The last panel on other important issues related to Buraku discrimination discussed the problem facing women, and multi-culturalism in Japanese society. Nehema Misola of Western Visayas College of Science and Technology (Philippines) presented the case of a Buraku woman who was struggling to realize social equality for Buraku women. She reported that the woman was confronted with the traditional roles assigned to women at home and at work. But the woman continued to increase her capacity to pursue social equality for women by studying human rights. Risa Kumamoto of Kinki University presented the situation of women in the Buraku liberation movement. She pointed out that the discussion of women concerns within the movement does not relate to the “universal” problem of discrimination but to the peculiar problem of women. They are debated only within the Women’s Division of the movement. Because of this, she observed that the gender structure in the Buraku community could also be reinforced by Buraku discrimination. Buraku women are being “othered” by the Buraku movement, which is a male-centric structure, by confining them to the role of “mother” and to supporting roles in the movement. In this context, she observed that fighting for a more women-centered system within the movement’s structure could be considered a betrayal of the cause of the movement. Joseph Hankins, PhD candidate in Chicago University, studied the change in the way the Buraku issue was presented in the English literature and the funding support for Buraku studies. He noted the shift from the previous presentation of the Buraku issue as a “stand-alone issue to an issue that fits squarely in with other minority populations in Japan,” namely discussing the Buraku issue as part of the “otherness” concept in Japanese society. He also studied the record of the Japan Foundation regarding financial support for the study of the Buraku issue. He noted that in its thirty-six years of operation, only one grant on a graduate research on the Buraku issue had been given. A few previous research grants might have considered the Buraku issue as a component of the subjects of research (such as the concept of pollution in medieval Japan, multicultural education, and city planning). These grants were all given during the last five years. He observed that the Japan Foundation probably saw the discussion of the Buraku issue within the framework of multiculturalism as the proper way of “presenting” Japan. Finally, he studied a Buraku activist organization and also noted a shift from focusing on Buraku issue alone to using multiculturalism to relate to other minority groups in Japan and to using human rights as a basis for common action with other minority groups. All these contributed to the effort of debunking the view about the homogeneity of Japan.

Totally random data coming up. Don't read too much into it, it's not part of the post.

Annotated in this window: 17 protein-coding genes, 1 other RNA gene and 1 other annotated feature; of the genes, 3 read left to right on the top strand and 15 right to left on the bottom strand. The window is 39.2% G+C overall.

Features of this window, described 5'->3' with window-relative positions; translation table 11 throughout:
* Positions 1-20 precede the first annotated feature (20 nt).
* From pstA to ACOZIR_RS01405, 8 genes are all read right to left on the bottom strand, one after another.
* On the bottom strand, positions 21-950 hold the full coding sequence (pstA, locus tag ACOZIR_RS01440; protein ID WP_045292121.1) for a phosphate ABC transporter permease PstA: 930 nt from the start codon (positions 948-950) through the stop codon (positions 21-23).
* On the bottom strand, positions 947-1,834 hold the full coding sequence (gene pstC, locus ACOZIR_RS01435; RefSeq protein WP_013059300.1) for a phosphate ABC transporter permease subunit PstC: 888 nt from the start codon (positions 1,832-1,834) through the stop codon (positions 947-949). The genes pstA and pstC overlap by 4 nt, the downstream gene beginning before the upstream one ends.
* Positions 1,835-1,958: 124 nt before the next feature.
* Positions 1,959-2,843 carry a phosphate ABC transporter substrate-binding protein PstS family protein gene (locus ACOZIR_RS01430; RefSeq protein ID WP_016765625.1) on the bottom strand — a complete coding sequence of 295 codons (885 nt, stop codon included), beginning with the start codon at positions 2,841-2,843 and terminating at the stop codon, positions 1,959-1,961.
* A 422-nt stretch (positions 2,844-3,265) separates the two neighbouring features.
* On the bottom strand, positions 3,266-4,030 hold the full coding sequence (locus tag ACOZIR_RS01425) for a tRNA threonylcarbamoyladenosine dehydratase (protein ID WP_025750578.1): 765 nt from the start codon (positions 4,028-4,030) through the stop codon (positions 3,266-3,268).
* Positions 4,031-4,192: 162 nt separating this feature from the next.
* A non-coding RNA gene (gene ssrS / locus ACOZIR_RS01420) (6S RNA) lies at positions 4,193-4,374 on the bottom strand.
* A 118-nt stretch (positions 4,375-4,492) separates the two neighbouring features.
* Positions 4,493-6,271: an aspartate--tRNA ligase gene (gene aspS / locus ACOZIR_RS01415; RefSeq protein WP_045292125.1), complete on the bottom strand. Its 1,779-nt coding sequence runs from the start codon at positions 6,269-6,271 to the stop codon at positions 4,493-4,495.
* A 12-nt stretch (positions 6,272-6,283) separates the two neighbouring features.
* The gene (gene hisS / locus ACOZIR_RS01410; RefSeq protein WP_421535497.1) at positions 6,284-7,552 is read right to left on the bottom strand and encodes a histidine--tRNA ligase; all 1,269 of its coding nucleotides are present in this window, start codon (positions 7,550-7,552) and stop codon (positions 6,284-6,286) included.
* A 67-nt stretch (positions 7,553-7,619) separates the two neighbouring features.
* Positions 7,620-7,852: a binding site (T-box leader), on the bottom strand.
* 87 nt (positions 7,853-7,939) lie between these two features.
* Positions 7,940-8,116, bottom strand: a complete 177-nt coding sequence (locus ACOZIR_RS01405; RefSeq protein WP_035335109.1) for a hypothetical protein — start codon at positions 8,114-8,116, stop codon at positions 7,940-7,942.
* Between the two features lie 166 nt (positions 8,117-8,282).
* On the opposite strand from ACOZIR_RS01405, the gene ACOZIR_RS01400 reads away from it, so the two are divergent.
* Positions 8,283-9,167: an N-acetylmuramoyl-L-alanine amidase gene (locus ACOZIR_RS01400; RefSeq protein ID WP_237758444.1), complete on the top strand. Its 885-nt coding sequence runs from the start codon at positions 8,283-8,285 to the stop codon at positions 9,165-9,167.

For further information, please contact: The Buraku Liberation and Human Rights Research Institute, 1-6-12, Kuboyoshi, Naniwa-Ku, Osaka City, Japan; ph (816) 6568 0905; fax (816) 6568 0714; e-mail: email@example.com; www.blhrri.org.